Socket Reconstruction

Because of trauma or disease such as diabetes or a malignant tumor that leads to blindness and pain (phthisis), it is sometimes necessary to remove part (evisceration) or all (enucleation) of the eye. Most blind eyes do NOT need to be removed if they are not painful or if they have no malignant tumor. If a malignant tumor such as a retinoblastoma or melanoma is found in the eye, enucleation may be required. If an eye has become very painful with no useful vision from trauma or multiple intraocular surgeries, part of the eye may need to be removed by evisceration to stop the pain.

During an enucleation, the patient is typically placed under general anesthesia (completely asleep) and the entire eyeball (the globe) is removed. Usually, an implant is placed in the socket under the soft tissues and attached to the eye muscles to fill up the space left from the removed eye. With an evisceration, the white part of the eye (sclera) with its attached muscles is left alone. Only the inside degenerated part is removed. The implant is then placed inside the sclera and closed up under the soft tissue. The goal of surgery is to eliminate the tumor or pain and leave the patient with a good cosmetic outcome.

After eye removal surgery a temporary shell is placed over the soft tissue containing the orbital implant. This temporary shell maintains the shape of the eye socket. The temporary shell is left in place and requires no maintenance. After the socket has healed, which is typically one month after surgery, a prosthesis will be made by an ocularist. The prosthesis is molded to fit the unique shape of a patient's eye socket and is painted to match the fellow eye.

In most cases, the removal of a damaged and scarred eye will improve the cosmetic appearance but these judgments are always subjective (beauty is in the eye of the beholder). Because most patients having this surgery are already blind in the eye to be removed, their daily activities change little if at all.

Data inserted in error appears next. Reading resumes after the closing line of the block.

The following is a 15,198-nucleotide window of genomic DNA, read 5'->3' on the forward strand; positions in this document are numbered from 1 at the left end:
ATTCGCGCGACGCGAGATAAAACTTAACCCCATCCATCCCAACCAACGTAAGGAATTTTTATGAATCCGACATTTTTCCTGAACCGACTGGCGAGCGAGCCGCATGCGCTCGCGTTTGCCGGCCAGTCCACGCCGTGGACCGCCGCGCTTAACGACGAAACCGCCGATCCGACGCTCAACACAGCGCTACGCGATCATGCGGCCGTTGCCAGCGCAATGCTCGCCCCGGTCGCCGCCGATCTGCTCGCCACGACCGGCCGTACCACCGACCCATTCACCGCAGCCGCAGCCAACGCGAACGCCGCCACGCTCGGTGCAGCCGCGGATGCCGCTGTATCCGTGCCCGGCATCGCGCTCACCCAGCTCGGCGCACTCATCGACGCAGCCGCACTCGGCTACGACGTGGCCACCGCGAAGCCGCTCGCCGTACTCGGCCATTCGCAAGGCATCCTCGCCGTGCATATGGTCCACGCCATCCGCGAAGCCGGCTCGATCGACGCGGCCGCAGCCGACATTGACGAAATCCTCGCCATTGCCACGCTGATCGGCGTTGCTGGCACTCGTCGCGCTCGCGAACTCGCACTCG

Eye removal can be performed under sedation with local anesthesia (injections around the eye), but is usually done under general anesthesia.

You may simply decide to live with the pain and associated problems that a blind and painful eye can cause. However, if you have a tumor in the eye, you may require other procedures such as chemotherapy or radiation to deal with the malignancy.

Sometimes additional surgery is necessary to improve the volume and surface area of a socket. These procedures may include using a plug of fat from the patient's belly to restore lost volume and/or using a graft from the mouth to reconstruct the surface of a shrunken socket.

A prosthesis may not fit properly in the socket and may cause a patient discomfort and also may not look symmetric. This can be the result of a droopy upper eyelid or sagging lower lid. If this is the case the upper lid may be raised or the lower eyelid tightened to improve the appearance and fit of a prosthesis.